The only question remaining is whether appellant has satisfied the materiality requirement of Hitch. As we explained in People v. Goss, supra, 109 Cal. App. 3d 443, "there was a reasonable possibility that the [destroyed] tape could have impeached the officer's account of [defendant's] statement to him." The defendant in Goss had testified at the hearing on the Hitch motion that he never made incriminating statements about a plan to commit a burglary. The interrogating officer claimed defendant had mentioned the plan in both the recorded and unrecorded statements. Therefore, defendant's denial of these admissions established the tapes' materiality. (109 Cal.App.3d at pp. 454-455.)

In the instant case, appellant not only denied below that he told Detective Gianotti he had burglarized the residence of the victim, but appellant contends on appeal that his trial counsel should have objected to the introduction of his confession because he did not knowingly and intelligently waive his right to remain silent as required by Miranda and its progeny. Appellant also argues that his statements were not voluntary. Since the detective attempted to explain the statements regarding appellant's demeanor in the report based on his independent recollection several months after the interview, fundamental fairness requires that appellant be permitted to impeach the detective's explanation by use of the original notes taken at the time of the confession. Thus, the notes must be deemed to have substantial materiality for impeachment purposes.

Unless an interrogating officer is required to preserve his interview notes for possible use at trial, a defendant is placed in an impossible position. He cannot impeach the officer's testimony or the contents of the typewritten report since the notes are unavailable. If we accept respondent's position, we must presume that because Gianotti said the report reflected verbatim what was in his notes, the notes would not shed any light on appellant's demeanor at the time of the interrogation. It is quite possible, however, that due to an error or omission by the detective, the report did not contain all the information that was in the notes. [145 Cal. App. 3d 760]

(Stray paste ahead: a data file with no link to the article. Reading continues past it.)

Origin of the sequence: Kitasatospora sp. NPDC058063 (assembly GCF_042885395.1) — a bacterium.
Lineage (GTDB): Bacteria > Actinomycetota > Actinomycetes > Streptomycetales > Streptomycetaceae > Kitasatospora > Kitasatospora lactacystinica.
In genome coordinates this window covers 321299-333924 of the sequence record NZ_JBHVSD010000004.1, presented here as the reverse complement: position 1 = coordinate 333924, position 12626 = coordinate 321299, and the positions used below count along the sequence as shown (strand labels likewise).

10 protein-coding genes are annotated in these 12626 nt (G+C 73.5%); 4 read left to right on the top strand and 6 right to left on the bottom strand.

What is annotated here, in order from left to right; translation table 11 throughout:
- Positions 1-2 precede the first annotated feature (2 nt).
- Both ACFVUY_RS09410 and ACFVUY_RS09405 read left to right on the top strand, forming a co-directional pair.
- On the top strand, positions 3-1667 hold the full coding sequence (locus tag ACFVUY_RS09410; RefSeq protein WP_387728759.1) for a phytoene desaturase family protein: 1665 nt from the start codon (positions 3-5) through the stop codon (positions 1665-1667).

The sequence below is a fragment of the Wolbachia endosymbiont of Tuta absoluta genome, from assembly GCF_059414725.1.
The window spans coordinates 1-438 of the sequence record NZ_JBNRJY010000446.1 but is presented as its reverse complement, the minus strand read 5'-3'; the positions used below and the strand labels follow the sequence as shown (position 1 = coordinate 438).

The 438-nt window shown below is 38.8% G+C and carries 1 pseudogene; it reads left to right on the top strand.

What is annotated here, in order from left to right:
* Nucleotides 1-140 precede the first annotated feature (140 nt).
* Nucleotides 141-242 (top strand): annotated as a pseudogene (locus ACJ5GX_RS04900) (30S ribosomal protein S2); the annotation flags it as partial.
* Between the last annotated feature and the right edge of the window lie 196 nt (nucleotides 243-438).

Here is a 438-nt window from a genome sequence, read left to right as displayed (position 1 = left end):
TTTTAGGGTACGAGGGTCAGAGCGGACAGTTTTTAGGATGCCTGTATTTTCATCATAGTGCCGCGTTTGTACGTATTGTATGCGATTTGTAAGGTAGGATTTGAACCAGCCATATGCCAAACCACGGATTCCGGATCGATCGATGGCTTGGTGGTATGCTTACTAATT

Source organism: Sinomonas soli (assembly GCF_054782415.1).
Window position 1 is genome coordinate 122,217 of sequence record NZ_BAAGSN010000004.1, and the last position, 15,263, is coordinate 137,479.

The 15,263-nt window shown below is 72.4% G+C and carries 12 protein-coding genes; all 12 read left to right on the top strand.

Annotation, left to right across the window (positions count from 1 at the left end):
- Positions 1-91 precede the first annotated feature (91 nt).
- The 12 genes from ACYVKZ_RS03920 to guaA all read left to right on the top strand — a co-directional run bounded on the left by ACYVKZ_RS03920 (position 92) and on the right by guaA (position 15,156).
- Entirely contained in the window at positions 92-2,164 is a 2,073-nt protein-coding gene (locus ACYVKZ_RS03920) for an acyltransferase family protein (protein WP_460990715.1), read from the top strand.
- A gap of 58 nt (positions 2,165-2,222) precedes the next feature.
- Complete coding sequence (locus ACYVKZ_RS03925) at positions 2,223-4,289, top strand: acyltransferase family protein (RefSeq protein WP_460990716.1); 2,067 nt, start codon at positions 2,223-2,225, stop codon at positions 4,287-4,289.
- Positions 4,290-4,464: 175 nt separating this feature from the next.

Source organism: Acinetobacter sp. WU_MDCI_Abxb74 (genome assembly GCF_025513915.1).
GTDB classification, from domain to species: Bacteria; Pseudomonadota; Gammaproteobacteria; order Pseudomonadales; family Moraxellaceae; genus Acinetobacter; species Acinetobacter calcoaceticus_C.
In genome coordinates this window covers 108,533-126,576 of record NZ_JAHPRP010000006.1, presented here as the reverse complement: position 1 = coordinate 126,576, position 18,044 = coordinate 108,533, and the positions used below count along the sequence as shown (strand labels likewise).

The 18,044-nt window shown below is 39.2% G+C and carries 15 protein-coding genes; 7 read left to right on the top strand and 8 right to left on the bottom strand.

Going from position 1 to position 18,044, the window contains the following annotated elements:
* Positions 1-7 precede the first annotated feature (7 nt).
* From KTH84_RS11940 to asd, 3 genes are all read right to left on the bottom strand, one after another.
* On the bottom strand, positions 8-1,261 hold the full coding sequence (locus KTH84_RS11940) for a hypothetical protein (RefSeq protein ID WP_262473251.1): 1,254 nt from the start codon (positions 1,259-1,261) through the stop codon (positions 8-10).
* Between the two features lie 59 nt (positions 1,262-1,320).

We limit our opinion to the precise facts of the instant case: rough notes of an interview with a criminal suspect who is thereafter prosecuted for a crime.

Appellant's trial counsel was required under the standard of People v. Pope, supra, 23 Cal. 3d 412, 425 to make a Hitch objection and to move to suppress the testimony of Detective Gianotti. A reasonably competent attorney acting as a diligent advocate would have done so. This case was tried on March 17, 1982. As we have noted, appellant testified that he assumed the notes would be kept to show what he said.

People v. Murtishaw, supra, 29 Cal. 3d 733 was decided in 1981, and this court's opinion in People v. Goss, supra, 109 Cal. App. 3d 443 was decided in 1980. Justice Reynoso's dissent in In re Gary G. (115 Cal. App. 3d 629 [171 Cal.Rptr. 531]) was written in 1981. Thus, appellant's trial counsel was put on notice of the real possibility that a Hitch motion would have been successful if it had been timely made in the present case. The fact that there was no published opinion squarely in point on whether a police officer's notes of an interview with a defendant should be preserved under circumstances such as here, is of no importance. Under then existing law, reasonably competent trial counsel would have been alerted to the potential merits of the Hitch objection.

The judgment is reversed.

Zenovich, J., and Hanson (P. D.), concurred.

FN 1. This answer may have been a mistake by the detective since the question concerning intoxicants or narcotics was asked along with a number of other questions where the detective answered "Yes sir." We can speculate that the detective may have intended to answer "No sir."